1. Stock slump
Shares of Tesla lost 21% of their value after Standard & Poor’s declined to add it to its index of 500 major US stocks. Being added to the index would have required portfolio managers who mirror the index to buy additional shares. Part of the rise in Tesla shares in recent months was on anticipation that it would get added to the prestigious index.
Tuesday’s 21% tumble edged out the company’s 19% slide in January 2012, less than two years after its initial public offering. The company’s third- and fourth-largest one-day drops came when it lost nearly 19% on March 16, and 17% on February 5 of this year. The stock rebounded nicely from each of those sell-offs.
And that appears to be happening Wednesday: The stock closed 11% higher and is up nearly 340% for the year.
2. More competition
The partnership gives General Motors an 11% stake in the startup, receiving $2 billion in equity, the companies said Tuesday. GM will also get the right to nominate one director to Nikola’s board. Nikola shares closed 40% higher following the news.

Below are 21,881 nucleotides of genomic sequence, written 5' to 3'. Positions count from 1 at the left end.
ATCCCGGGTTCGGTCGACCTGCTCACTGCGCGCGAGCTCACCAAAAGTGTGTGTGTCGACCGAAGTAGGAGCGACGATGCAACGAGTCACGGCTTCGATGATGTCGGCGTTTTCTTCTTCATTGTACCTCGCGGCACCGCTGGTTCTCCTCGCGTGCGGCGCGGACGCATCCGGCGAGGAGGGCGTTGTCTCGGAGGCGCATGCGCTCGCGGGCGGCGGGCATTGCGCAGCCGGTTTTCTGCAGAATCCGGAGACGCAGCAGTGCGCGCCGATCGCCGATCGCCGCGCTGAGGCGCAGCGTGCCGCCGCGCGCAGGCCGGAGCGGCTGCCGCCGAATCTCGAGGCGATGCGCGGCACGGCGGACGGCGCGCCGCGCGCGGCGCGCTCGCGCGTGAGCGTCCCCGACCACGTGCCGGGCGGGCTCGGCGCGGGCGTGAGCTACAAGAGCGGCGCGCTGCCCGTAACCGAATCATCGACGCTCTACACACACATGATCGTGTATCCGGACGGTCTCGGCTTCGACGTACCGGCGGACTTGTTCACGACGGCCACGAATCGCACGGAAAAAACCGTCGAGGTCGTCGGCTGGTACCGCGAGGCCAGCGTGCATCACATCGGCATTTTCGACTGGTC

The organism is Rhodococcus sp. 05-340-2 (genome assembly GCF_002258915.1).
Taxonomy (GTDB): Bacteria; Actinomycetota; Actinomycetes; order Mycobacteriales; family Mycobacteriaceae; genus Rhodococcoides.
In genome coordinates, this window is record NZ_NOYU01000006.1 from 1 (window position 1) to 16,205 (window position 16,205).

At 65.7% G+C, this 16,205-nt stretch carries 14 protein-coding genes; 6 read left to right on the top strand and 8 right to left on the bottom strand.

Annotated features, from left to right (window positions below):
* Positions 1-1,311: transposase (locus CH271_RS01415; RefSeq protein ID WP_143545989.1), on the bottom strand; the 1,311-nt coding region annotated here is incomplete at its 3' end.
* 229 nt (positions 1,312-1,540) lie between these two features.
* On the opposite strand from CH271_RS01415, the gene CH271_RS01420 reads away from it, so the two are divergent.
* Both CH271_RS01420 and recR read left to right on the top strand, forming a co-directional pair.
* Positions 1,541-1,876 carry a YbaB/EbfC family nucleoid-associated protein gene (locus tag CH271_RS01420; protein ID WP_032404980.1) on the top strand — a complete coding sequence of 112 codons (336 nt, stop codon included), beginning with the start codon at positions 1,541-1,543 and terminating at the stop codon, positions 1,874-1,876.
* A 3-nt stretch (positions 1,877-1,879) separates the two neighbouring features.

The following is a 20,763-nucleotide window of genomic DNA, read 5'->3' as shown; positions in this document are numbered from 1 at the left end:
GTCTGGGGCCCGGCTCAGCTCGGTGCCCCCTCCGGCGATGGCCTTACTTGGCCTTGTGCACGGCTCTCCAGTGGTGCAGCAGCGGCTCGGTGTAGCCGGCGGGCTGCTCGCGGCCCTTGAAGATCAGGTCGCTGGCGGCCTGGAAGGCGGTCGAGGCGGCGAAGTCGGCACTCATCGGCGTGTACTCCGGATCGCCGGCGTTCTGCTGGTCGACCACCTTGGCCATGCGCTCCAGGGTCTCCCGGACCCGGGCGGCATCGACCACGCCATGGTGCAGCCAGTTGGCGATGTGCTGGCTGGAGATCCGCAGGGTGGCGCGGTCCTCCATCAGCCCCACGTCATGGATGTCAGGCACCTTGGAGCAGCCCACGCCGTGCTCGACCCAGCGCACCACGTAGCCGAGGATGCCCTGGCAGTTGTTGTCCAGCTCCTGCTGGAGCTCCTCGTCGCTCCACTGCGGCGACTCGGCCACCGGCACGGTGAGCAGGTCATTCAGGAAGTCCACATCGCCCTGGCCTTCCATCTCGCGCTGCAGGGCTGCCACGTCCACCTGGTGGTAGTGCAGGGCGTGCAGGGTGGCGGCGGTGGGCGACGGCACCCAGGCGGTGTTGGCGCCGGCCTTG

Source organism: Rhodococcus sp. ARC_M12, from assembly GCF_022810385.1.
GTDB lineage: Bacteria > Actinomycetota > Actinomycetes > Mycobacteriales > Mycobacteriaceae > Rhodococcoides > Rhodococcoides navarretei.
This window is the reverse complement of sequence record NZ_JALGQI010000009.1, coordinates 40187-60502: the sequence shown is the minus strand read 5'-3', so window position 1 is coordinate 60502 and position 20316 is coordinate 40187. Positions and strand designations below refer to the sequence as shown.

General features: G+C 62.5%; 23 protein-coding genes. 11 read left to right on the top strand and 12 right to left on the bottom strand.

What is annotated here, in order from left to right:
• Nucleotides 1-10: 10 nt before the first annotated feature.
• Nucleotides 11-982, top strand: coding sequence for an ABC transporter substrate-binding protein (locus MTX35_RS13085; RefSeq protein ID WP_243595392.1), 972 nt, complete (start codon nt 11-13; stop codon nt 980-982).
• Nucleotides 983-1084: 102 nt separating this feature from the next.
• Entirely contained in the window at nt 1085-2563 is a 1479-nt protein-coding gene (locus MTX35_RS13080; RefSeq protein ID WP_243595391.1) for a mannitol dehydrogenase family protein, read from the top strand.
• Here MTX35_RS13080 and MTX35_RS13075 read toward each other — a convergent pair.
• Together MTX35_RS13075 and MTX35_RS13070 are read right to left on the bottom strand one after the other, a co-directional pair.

3. Stock sale
Tesla didn’t give many specific details about what it plans to do with the money from the stock sale, simply saying in a regulatory filing that it intends to use the proceeds “to further strengthen our balance sheet, as well as for general corporate purposes.”
4. S&P 500 snub
The S&P 500 index is one of the most important stock market indices, considered a key benchmark tracking the success of America’s largest publicly traded companies.
Despite losing about $100 billion in market cap since then, Tesla is still worth more than Toyota, Disney and Coca-Cola. “In a nutshell Tesla not getting into the S&P 500 will be a head scratcher to the bulls that viewed this as virtually a lock given all the parameters met,” Wedbush analysts wrote in a note.
— CNN Business’ Annalyn Kurtz, Paul R. La Monica and Chris Isidore contributed to this report.